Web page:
One warming winter afternoon, Will skis with his brother to a secluded and sleepy hamlet, encountering more of the past than the present. More
All right then, said Will. He gripped his poles harder and pushed down on them, anchoring himself as he slid his skis back and forth to loosen them in the snow. When he was ready he sucked in a deep breath and pushed off the little ledge.
The run came at him fast; he bent his knees only a little until past the ramp towards the bottom of the hill he crouched into a low tuck, the poles up under his arms and trailing behind like vestigial wings. The momentum from the hill took him all the way to a fence at the far edge of the field at the bottom. To the left stood a tarpaper shack with a windowpane of dull tin with a dark hole where a smokestack had once been. A driveway went down a steep slope behind the last house to the road opposite the shack. Another house of mustard stucco stood directly ahead. He turned to wait for his brother who just then pushed off from the top of the hill and followed, going around the ramp close by the concrete projection. He came across the field and then the two of them stood quiet and watched as a purple snow machine followed down the slope and cut a wide turn, leaving a trail in the snow before going back up the hill.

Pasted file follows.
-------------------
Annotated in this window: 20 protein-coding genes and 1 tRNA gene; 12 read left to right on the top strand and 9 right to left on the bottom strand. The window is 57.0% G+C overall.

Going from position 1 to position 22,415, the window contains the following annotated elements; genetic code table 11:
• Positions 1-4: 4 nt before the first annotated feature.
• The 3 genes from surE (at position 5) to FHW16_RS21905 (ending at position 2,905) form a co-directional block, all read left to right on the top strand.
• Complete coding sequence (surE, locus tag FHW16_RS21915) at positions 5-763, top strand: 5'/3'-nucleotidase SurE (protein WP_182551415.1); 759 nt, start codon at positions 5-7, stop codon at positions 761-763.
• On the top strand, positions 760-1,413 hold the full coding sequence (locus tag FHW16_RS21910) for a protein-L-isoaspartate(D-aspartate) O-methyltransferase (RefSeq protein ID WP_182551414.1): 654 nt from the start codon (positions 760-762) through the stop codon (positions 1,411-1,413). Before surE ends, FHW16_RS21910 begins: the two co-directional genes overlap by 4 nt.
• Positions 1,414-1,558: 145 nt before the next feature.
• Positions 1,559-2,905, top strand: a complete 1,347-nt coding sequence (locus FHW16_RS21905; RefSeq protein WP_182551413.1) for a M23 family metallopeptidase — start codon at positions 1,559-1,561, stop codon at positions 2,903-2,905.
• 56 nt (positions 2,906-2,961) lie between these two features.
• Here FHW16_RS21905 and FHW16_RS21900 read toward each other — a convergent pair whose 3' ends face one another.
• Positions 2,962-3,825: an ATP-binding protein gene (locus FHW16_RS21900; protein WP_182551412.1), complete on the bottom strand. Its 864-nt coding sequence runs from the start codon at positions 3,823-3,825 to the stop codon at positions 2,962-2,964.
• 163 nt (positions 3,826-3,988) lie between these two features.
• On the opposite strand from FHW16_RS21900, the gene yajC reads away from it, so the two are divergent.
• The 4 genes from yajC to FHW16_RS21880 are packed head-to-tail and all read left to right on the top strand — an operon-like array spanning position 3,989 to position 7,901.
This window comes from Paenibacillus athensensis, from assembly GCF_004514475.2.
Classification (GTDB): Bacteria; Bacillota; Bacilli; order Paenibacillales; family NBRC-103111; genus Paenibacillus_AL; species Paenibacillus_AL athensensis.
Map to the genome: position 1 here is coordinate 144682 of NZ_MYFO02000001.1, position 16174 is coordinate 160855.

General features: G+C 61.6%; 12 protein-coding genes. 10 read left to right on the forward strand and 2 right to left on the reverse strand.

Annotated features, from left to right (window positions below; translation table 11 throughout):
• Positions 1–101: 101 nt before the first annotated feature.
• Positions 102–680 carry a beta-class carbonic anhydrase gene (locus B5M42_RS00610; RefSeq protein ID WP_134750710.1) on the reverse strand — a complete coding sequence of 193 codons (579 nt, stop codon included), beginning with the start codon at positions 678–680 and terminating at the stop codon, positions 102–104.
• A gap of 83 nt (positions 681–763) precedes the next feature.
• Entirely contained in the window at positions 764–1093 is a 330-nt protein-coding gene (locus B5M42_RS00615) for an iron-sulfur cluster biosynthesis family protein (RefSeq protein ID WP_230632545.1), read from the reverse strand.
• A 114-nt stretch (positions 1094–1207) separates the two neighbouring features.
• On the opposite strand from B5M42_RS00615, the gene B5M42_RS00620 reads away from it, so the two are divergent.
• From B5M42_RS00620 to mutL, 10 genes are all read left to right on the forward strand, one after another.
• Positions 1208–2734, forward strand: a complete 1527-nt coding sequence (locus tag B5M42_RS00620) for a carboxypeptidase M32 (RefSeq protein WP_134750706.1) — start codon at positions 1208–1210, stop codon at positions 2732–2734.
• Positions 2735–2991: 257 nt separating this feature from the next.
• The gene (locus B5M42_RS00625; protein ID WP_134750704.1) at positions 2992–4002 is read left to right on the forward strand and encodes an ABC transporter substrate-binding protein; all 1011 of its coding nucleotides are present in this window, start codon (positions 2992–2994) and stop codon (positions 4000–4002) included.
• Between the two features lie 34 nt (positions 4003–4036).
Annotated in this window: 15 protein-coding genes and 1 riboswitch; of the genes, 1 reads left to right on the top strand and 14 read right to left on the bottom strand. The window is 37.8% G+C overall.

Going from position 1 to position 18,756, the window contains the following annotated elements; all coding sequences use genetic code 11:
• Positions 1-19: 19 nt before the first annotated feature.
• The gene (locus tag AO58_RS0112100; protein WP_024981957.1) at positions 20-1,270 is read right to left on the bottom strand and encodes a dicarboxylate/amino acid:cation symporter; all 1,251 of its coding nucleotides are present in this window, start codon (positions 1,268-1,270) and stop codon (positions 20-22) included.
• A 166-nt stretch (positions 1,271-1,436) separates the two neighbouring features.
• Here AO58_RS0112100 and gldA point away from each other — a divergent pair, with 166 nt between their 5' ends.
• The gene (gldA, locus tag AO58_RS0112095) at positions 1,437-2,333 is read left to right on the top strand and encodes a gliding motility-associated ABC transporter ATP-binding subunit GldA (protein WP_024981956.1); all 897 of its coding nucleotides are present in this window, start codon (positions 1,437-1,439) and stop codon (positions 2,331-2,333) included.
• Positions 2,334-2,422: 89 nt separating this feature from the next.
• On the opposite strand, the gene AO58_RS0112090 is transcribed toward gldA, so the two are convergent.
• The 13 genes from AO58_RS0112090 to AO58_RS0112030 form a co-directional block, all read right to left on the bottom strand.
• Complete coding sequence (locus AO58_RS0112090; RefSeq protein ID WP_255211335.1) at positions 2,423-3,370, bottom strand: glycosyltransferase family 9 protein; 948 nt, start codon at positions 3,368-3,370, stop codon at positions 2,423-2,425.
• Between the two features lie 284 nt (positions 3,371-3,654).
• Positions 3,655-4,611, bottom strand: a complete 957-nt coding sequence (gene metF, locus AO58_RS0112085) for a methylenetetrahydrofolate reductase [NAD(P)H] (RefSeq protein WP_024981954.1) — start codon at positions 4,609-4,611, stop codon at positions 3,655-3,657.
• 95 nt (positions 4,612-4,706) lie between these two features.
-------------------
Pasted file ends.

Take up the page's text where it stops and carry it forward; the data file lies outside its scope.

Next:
I live on a small and mostly defunct farm in western New York, where the events of a typical day include writing and walking my dogs--items not necessarily listed in order of priority. (At least not from the dogs' point of view.)